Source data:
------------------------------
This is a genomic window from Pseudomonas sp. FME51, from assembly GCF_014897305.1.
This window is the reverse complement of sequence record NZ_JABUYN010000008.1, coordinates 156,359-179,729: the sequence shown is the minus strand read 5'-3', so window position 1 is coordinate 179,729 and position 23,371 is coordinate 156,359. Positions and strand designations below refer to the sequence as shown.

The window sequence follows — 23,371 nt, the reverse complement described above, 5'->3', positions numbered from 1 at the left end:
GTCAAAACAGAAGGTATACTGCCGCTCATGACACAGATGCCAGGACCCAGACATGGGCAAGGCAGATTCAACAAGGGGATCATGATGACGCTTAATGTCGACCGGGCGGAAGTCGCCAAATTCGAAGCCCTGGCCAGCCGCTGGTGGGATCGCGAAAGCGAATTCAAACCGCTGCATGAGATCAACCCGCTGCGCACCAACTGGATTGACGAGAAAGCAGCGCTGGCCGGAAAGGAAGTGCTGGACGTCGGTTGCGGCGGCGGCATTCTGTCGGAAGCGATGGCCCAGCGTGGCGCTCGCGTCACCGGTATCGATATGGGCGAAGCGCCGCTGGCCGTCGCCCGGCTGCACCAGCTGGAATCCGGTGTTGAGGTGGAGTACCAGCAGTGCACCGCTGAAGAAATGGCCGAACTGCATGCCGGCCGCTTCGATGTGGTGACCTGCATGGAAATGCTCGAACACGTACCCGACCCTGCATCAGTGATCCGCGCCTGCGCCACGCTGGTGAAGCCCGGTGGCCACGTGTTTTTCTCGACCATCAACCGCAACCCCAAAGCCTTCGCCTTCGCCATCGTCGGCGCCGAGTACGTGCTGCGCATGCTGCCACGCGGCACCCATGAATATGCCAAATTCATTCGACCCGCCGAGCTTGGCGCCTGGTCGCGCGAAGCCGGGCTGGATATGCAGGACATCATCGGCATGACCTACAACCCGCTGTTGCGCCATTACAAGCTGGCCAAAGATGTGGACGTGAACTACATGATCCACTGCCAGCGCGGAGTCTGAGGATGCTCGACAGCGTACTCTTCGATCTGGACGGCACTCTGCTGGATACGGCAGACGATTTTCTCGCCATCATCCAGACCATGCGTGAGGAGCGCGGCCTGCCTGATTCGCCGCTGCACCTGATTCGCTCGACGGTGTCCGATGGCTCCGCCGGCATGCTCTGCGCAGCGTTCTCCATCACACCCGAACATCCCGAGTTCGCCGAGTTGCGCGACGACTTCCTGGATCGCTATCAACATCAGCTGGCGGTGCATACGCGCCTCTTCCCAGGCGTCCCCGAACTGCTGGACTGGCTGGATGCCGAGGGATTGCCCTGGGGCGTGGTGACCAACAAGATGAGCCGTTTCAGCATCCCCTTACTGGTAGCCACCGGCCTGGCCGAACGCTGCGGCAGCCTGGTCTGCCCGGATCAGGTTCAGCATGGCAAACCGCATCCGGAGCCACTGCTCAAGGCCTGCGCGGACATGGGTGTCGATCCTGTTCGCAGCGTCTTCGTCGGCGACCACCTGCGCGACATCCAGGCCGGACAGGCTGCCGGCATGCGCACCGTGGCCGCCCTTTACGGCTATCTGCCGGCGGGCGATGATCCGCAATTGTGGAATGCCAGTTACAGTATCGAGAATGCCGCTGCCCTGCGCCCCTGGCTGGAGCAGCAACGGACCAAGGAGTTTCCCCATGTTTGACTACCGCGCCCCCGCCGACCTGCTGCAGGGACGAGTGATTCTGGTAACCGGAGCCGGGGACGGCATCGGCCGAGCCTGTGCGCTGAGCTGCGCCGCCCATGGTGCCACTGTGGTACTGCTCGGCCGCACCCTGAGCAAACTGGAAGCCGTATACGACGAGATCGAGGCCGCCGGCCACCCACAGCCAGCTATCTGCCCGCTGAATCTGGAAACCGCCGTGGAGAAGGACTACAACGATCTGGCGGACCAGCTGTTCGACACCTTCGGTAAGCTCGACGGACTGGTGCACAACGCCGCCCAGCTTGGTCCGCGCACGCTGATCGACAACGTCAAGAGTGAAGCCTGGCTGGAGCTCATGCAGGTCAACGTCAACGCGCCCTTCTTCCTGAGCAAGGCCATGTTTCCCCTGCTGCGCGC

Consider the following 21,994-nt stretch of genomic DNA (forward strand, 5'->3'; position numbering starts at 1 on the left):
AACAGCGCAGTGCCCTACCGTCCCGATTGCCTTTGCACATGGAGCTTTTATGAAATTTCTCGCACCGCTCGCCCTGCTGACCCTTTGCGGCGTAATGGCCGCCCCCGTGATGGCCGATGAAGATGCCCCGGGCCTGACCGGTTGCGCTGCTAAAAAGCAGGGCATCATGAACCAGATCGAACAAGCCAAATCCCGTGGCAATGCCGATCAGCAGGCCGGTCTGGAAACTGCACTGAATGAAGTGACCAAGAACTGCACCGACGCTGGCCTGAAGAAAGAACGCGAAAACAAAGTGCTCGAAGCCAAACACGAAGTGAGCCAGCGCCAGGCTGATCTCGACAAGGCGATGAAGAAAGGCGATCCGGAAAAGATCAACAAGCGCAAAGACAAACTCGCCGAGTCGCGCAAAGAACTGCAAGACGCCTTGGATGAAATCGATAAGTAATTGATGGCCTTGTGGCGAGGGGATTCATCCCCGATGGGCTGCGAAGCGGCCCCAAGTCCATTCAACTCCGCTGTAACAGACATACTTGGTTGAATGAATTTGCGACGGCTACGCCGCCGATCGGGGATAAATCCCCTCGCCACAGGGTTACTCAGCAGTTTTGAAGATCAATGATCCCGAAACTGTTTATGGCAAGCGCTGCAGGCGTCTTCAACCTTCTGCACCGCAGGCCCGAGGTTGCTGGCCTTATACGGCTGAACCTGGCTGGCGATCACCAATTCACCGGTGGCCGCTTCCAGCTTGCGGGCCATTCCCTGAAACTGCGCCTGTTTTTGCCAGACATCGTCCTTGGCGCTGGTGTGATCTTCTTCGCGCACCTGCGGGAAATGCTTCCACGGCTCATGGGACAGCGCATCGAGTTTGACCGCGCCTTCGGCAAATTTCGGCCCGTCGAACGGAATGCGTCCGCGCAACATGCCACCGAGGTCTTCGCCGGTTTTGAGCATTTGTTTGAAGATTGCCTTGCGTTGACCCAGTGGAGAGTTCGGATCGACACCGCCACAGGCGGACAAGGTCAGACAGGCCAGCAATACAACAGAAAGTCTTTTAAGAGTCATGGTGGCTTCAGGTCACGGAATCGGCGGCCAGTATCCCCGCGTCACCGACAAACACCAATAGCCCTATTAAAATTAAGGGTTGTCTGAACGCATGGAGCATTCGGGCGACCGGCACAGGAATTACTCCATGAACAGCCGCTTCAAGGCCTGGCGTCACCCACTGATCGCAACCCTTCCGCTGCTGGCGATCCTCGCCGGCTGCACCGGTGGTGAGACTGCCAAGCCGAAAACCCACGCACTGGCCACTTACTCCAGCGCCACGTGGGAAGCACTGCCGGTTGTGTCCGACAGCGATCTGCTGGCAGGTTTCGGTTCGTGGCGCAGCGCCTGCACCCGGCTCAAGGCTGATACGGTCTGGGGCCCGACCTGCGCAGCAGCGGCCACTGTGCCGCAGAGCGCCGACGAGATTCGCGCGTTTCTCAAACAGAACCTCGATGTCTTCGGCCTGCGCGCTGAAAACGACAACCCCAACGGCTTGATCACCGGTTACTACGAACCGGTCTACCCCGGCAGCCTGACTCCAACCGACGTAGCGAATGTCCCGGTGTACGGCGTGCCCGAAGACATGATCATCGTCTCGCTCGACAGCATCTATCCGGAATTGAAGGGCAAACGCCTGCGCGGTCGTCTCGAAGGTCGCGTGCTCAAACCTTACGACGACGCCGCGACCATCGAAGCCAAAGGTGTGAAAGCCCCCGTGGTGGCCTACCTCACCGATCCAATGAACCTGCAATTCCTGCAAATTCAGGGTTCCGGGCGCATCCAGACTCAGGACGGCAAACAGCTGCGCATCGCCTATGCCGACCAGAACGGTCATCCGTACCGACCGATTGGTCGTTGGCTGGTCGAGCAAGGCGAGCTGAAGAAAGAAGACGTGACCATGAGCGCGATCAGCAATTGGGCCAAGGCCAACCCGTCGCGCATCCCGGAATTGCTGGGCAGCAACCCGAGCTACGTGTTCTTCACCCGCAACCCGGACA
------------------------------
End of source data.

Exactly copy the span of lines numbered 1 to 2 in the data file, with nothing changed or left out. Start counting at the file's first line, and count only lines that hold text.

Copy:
This is a genomic window from Pseudomonas sp. FME51, from assembly GCF_014897305.1.
This window is the reverse complement of sequence record NZ_JABUYN010000008.1, coordinates 156,359-179,729: the sequence shown is the minus strand read 5'-3', so window position 1 is coordinate 179,729 and position 23,371 is coordinate 156,359. Positions and strand designations below refer to the sequence as shown.